Advanced adaptive signal processing techniques for low complexity speech enhancement applications.
Doctoral thesis, UCL (University College London).
This thesis research is focused on using subband and multi rate adaptive signal processing techniques in order to develop practical speech enhancement algorithms. This thesis comprises of research on three different speech enhancement applications. Firstly, design of a novel method for attenuation of a siren signal in an emergency telephony system (by use of single source siren noise reduction algorithms) is investigated. The proposed method is based on wavelet filter banks and series of adaptive notch filters in order to detect and attenuate the siren noise signal with minimal effect on quality of speech signal. Results of my testing show that this algorithm provides superior results in comparison to prior art solutions. Secondly, effect of time and frequency resolution of a filter bank used in a statistical single source noise reduction algorithm is investigated. Following this study, a novel method for improvement of time domain noise reduction algorithm is presented. The suggested method is based on detection of transient elements of speech signal followed by a time varying signal dependent filter bank. This structure provides a high time resolution at points of transient in a noisy speech signal hence temporal smearing of the processed signal is avoided. Additionally, this algorithm provides high frequency resolution at other times which results in a good performing noise reduction algorithm and benchmarking results against a prior art algorithm and a commercially available noise reduction solution show better performance of proposed algorithm. The time domain nature of algorithm provides a low processing delay algorithm that is suitable for applications with low latency requirement such as hearing aid devices. Thirdly, a low footprint delayless subband adaptive filtering algorithm for applications with low processing delay requirement such as echo cancellation (EC) in telephony networks is proposed. The suggested algorithm saves substantial memory and MIPS and provides significantly faster convergence rate in comparison with prior art algorithms. Finally, challenges and issues for implementation of real-time audio signal processing algorithms on DSP chipsets (especially low power DSPs) are briefly explained and some applications of research conducted in this thesis are presented.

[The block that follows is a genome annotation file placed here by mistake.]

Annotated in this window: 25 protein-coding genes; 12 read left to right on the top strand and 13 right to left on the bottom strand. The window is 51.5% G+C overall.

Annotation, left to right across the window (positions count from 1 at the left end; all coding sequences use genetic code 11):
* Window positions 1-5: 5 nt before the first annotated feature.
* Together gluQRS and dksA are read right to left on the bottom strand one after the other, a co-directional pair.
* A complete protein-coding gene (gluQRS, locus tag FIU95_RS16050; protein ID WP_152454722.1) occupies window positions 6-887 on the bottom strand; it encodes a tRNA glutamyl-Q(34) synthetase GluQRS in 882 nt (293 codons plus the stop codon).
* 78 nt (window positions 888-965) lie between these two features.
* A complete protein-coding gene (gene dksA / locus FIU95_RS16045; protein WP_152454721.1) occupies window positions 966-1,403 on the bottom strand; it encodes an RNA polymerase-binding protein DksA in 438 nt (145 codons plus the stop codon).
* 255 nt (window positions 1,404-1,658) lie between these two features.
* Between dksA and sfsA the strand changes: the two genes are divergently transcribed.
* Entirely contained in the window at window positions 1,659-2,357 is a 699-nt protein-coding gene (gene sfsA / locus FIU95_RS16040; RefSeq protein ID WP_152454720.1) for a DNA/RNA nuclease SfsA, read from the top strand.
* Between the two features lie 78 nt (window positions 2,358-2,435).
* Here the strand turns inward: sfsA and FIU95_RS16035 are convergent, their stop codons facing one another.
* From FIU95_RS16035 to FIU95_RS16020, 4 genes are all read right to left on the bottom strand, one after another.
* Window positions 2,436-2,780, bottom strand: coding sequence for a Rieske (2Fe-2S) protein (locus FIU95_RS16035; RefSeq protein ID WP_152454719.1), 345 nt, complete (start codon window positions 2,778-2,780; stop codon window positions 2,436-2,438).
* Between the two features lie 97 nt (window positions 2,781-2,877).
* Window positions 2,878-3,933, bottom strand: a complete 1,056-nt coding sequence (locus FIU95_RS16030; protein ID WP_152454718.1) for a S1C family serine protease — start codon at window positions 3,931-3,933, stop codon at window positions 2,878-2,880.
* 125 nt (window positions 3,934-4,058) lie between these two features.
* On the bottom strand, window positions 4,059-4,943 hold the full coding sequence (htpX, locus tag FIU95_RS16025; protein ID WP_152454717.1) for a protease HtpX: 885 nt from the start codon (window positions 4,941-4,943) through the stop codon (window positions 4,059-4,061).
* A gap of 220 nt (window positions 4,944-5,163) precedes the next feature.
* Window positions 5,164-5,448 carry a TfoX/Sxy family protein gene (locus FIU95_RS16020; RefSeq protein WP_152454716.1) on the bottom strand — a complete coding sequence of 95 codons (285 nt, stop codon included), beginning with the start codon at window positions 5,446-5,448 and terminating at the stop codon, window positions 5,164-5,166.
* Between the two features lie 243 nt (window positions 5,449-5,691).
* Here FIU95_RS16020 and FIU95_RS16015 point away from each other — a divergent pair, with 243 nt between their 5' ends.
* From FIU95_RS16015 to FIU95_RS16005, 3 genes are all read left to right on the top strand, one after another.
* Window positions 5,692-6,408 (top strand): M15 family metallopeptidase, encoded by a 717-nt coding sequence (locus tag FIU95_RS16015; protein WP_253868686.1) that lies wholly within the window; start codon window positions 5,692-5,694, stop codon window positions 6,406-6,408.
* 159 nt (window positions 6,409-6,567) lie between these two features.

|Title:||Advanced adaptive signal processing techniques for low complexity speech enhancement applications|
|Additional information:||Permission for digitisation not received|
|UCL classification:||UCL > School of BEAMS > Faculty of Engineering Science > Electronic and Electrical Engineering|
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